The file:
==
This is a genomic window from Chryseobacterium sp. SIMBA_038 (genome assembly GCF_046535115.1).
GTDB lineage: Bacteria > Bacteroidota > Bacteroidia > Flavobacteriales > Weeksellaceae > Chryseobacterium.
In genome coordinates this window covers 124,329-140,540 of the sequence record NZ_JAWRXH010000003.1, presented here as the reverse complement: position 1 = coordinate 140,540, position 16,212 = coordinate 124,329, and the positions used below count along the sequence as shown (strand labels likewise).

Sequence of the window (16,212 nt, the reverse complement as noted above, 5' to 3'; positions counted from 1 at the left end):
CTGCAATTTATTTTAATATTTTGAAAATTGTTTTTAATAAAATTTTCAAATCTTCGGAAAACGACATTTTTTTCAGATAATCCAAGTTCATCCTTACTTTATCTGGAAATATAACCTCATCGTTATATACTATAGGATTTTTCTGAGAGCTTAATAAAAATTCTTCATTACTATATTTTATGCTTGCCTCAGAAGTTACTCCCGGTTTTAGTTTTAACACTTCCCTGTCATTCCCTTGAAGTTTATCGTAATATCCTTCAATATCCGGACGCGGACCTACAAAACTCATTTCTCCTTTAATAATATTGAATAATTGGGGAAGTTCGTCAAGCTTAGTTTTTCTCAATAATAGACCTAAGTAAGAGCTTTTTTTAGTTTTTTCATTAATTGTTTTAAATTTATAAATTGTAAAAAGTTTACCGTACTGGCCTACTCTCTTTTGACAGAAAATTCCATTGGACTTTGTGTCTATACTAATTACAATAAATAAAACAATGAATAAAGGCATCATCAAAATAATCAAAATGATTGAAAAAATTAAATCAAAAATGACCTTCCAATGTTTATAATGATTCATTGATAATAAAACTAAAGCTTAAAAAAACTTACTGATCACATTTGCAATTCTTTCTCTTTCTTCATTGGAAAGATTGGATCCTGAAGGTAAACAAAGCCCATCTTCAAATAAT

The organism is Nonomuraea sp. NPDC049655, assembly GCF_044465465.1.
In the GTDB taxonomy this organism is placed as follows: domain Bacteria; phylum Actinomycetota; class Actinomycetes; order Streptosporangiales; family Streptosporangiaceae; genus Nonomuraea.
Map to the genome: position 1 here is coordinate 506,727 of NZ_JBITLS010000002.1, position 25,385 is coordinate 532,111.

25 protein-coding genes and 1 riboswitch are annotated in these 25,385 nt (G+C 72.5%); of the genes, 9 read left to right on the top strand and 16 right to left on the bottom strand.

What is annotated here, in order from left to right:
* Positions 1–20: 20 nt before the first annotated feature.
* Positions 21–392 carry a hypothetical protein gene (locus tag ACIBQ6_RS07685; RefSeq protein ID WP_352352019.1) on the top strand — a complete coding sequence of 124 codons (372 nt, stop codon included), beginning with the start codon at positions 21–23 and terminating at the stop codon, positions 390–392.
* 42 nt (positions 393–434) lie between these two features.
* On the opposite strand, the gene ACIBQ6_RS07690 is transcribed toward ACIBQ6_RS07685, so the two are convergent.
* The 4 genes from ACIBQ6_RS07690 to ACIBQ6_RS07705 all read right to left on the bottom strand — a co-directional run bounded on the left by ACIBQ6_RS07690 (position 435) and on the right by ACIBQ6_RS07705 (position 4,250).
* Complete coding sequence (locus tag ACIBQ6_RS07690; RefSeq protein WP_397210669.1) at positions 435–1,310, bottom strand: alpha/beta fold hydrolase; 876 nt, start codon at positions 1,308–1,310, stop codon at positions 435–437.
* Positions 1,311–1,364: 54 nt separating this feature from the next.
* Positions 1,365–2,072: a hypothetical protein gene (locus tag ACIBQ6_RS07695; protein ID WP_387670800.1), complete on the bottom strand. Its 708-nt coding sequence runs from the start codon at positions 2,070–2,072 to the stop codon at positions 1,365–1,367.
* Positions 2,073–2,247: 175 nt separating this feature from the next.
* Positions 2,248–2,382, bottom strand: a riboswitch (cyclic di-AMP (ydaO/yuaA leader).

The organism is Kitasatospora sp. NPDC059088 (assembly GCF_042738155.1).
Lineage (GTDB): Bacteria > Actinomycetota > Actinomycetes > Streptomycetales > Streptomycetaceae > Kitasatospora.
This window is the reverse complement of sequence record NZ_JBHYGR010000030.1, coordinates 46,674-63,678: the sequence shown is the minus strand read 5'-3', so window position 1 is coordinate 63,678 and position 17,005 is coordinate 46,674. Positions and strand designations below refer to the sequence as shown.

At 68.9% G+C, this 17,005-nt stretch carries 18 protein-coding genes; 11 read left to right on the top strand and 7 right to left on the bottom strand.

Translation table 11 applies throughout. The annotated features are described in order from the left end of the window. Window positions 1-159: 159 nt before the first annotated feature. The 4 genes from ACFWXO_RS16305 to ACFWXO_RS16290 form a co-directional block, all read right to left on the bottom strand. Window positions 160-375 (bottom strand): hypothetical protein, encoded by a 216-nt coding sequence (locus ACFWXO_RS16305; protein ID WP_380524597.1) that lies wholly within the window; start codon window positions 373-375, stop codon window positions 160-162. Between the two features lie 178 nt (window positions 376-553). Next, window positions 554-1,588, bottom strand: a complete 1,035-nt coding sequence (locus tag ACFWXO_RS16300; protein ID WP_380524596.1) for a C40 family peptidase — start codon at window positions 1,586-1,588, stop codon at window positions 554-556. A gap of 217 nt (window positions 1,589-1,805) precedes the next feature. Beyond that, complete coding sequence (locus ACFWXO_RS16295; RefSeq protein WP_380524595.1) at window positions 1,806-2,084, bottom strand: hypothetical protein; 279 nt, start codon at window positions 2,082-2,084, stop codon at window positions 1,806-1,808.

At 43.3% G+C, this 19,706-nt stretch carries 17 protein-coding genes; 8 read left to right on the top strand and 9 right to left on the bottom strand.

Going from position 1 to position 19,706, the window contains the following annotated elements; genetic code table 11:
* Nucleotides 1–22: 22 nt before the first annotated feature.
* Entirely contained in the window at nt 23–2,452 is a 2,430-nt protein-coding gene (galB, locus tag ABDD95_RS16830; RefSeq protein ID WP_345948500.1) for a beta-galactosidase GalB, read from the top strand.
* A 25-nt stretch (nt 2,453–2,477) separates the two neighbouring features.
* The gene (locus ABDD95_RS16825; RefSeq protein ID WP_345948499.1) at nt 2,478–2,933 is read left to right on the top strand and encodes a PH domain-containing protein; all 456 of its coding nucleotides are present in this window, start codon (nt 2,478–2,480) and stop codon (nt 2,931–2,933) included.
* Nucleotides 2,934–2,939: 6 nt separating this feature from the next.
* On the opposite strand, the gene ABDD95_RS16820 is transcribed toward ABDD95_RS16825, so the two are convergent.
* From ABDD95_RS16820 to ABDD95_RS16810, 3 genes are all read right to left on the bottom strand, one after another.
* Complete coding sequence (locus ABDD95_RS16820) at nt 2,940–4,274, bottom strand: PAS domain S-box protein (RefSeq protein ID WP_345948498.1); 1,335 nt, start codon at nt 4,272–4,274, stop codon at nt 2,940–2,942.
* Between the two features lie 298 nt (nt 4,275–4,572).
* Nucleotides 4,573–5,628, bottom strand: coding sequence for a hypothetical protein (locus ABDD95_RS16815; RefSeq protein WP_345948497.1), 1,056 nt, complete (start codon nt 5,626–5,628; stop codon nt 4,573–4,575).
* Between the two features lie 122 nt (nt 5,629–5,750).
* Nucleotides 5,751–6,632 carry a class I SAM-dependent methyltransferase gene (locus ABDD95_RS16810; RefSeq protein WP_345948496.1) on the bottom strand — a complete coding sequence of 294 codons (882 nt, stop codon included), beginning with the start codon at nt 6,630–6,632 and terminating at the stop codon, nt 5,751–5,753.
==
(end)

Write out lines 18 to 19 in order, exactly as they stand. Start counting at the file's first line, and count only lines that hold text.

* Positions 1,365–2,072: a hypothetical protein gene (locus tag ACIBQ6_RS07695; protein ID WP_387670800.1), complete on the bottom strand. Its 708-nt coding sequence runs from the start codon at positions 2,070–2,072 to the stop codon at positions 1,365–1,367.
* Positions 2,073–2,247: 175 nt separating this feature from the next.